No noodles are actually called "brown noodles" but the only noodles I'm aware of that are brownish in colour are either wheat or buckwheat.
Given the suggestion to cook it with a "protein source", and given that this is meant to be a quick and easy meal, I'm sure that the idea was to cook some dried noodles briefly in soup along with some sliced or shredded meat. This is common in Asian cuisine, and it can be nutritious, assuming you don't rely on instant noodles and artificial flavour packets.
You'd probably be looking at one of the following:
Ramen, which is traditionally made from la mian (hand-pulled buckwheat noodles, although sometimes they're made from wheat), served in broth, usually with meat and green onions, and often flavoured with soy sauce. Keep in mind that real ramen is actually quite difficult and time-consuming to make, and is not even close to the "instant ramen" you see for 99 cents a package. You can cheat a little and still have a decent meal by buying quality dried noodles and cooking them in real homemade broth, or at least canned broth.
Udon, AKA "thick noodles" (made from wheat), which are also typically prepared in broth, specifically dashi - broth made from kombu (kelp), dried tuna or bonito flakes, and occasionally mushrooms, and seasoned with soy sauce and mirin (rice wine). Meat isn't as common in udon, but fish and tofu are, especially deep-fried. You can still make it with beef or chicken. You can find decent-quality instant dashi at Asian grocery stores, so again, prep time is minimal if you get the right ingredients.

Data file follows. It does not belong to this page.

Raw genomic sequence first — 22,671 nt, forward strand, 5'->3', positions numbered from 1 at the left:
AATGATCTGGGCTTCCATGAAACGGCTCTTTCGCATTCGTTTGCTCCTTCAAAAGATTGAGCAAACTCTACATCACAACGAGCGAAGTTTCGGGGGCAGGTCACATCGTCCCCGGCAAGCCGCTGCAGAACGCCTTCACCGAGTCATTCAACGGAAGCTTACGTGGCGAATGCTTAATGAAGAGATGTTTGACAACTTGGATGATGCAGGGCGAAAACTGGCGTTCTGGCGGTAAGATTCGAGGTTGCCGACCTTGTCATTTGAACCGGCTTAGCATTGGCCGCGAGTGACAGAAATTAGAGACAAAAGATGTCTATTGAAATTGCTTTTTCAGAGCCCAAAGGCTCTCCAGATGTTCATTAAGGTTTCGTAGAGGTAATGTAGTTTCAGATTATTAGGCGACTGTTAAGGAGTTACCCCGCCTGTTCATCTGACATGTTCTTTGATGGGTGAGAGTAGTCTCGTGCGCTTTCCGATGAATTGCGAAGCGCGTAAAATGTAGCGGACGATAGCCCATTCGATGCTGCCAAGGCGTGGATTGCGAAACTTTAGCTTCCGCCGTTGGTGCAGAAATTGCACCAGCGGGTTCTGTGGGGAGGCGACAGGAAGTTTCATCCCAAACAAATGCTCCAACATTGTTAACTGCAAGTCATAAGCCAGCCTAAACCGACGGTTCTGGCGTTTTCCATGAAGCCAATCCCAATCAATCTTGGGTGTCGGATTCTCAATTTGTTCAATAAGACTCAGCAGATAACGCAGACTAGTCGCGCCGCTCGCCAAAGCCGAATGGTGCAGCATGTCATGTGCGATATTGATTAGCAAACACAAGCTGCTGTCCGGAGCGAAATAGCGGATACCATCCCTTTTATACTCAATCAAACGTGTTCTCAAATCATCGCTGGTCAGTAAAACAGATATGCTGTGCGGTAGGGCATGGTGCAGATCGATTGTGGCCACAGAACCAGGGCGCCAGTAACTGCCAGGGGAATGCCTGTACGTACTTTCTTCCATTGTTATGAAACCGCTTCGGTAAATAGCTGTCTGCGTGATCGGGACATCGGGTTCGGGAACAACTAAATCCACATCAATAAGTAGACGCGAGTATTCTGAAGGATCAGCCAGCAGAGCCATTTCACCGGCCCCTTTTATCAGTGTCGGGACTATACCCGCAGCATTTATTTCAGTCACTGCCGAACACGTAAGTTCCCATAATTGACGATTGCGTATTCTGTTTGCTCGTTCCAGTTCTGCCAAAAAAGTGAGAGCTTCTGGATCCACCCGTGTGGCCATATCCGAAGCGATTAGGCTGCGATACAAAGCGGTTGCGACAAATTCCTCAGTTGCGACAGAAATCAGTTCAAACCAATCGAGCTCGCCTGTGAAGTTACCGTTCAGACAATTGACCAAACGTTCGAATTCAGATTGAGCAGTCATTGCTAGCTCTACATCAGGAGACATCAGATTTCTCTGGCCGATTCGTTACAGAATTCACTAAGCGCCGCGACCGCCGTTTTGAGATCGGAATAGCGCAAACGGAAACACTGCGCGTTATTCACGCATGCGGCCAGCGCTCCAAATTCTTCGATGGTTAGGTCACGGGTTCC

Soba (buckwheat) noodle soup, which (in my experience) is almost always served in miso (again, available in instant form). Seasonings and toppings are otherwise similar to udon, although they tend to get a bit more elaborate. For example, the wiki page references tsukimi soba which means poaching a raw egg in the cooked soup.
Finally Phở, which is the Vietnamese take on this, which uses rice noodles (so definitely not brown). The most common preparation (at least in all of the Vietnamese restaurants around here) is simply the hot soup and noodles with some rare beef dropped in to briefly cook, then topped with basil and bean sprouts just before eating. The broth is really very difficult for non-natives to learn and instant pho is usually terrible, so I wouldn't recommend this for beginners.
Of course you can always just go with good old-fashioned Western chicken noodle soup or chicken soup with rice and vegetables. Chicken noodle soup usually uses egg noodles, which are, again, definitely not brown, so although they're a fine choice, they're almost certainly not what the question is referring to.